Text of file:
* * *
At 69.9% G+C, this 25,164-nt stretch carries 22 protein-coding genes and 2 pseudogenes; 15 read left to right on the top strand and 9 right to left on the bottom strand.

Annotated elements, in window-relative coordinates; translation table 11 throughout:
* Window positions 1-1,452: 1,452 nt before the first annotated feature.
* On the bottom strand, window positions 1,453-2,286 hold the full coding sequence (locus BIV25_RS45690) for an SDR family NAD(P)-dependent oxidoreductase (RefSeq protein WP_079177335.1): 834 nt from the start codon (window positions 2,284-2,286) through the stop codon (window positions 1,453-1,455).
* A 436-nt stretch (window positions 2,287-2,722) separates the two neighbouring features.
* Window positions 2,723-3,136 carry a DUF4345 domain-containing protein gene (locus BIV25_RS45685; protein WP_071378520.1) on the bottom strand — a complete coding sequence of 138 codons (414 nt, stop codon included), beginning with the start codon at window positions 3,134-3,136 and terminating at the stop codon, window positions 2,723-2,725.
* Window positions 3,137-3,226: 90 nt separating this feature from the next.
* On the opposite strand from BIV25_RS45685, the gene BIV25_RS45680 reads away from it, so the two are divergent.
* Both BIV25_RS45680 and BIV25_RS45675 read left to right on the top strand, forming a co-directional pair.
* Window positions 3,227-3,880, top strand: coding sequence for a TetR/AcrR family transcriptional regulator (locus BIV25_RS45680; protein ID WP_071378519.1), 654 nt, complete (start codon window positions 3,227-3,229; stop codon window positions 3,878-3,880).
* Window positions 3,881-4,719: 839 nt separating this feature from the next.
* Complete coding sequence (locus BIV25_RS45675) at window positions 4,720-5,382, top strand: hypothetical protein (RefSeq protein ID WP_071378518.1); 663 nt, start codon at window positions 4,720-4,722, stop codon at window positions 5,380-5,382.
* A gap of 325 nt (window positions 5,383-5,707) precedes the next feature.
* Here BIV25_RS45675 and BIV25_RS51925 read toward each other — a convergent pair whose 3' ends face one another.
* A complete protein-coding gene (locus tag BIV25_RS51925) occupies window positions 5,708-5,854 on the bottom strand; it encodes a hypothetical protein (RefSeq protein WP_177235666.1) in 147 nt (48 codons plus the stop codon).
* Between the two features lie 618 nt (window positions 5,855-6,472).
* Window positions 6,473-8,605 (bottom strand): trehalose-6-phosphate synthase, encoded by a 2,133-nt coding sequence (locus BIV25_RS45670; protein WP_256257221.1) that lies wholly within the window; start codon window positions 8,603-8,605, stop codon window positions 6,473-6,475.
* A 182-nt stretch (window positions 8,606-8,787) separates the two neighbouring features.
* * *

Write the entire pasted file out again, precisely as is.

At 69.9% G+C, this 25,164-nt stretch carries 22 protein-coding genes and 2 pseudogenes; 15 read left to right on the top strand and 9 right to left on the bottom strand.

Annotated elements, in window-relative coordinates; translation table 11 throughout:
* Window positions 1-1,452: 1,452 nt before the first annotated feature.
* On the bottom strand, window positions 1,453-2,286 hold the full coding sequence (locus BIV25_RS45690) for an SDR family NAD(P)-dependent oxidoreductase (RefSeq protein WP_079177335.1): 834 nt from the start codon (window positions 2,284-2,286) through the stop codon (window positions 1,453-1,455).
* A 436-nt stretch (window positions 2,287-2,722) separates the two neighbouring features.
* Window positions 2,723-3,136 carry a DUF4345 domain-containing protein gene (locus BIV25_RS45685; protein WP_071378520.1) on the bottom strand — a complete coding sequence of 138 codons (414 nt, stop codon included), beginning with the start codon at window positions 3,134-3,136 and terminating at the stop codon, window positions 2,723-2,725.
* Window positions 3,137-3,226: 90 nt separating this feature from the next.
* On the opposite strand from BIV25_RS45685, the gene BIV25_RS45680 reads away from it, so the two are divergent.
* Both BIV25_RS45680 and BIV25_RS45675 read left to right on the top strand, forming a co-directional pair.
* Window positions 3,227-3,880, top strand: coding sequence for a TetR/AcrR family transcriptional regulator (locus BIV25_RS45680; protein ID WP_071378519.1), 654 nt, complete (start codon window positions 3,227-3,229; stop codon window positions 3,878-3,880).
* Window positions 3,881-4,719: 839 nt separating this feature from the next.
* Complete coding sequence (locus BIV25_RS45675) at window positions 4,720-5,382, top strand: hypothetical protein (RefSeq protein ID WP_071378518.1); 663 nt, start codon at window positions 4,720-4,722, stop codon at window positions 5,380-5,382.
* A gap of 325 nt (window positions 5,383-5,707) precedes the next feature.
* Here BIV25_RS45675 and BIV25_RS51925 read toward each other — a convergent pair whose 3' ends face one another.
* A complete protein-coding gene (locus tag BIV25_RS51925) occupies window positions 5,708-5,854 on the bottom strand; it encodes a hypothetical protein (RefSeq protein WP_177235666.1) in 147 nt (48 codons plus the stop codon).
* Between the two features lie 618 nt (window positions 5,855-6,472).
* Window positions 6,473-8,605 (bottom strand): trehalose-6-phosphate synthase, encoded by a 2,133-nt coding sequence (locus BIV25_RS45670; protein WP_256257221.1) that lies wholly within the window; start codon window positions 8,603-8,605, stop codon window positions 6,473-6,475.
* A 182-nt stretch (window positions 8,606-8,787) separates the two neighbouring features.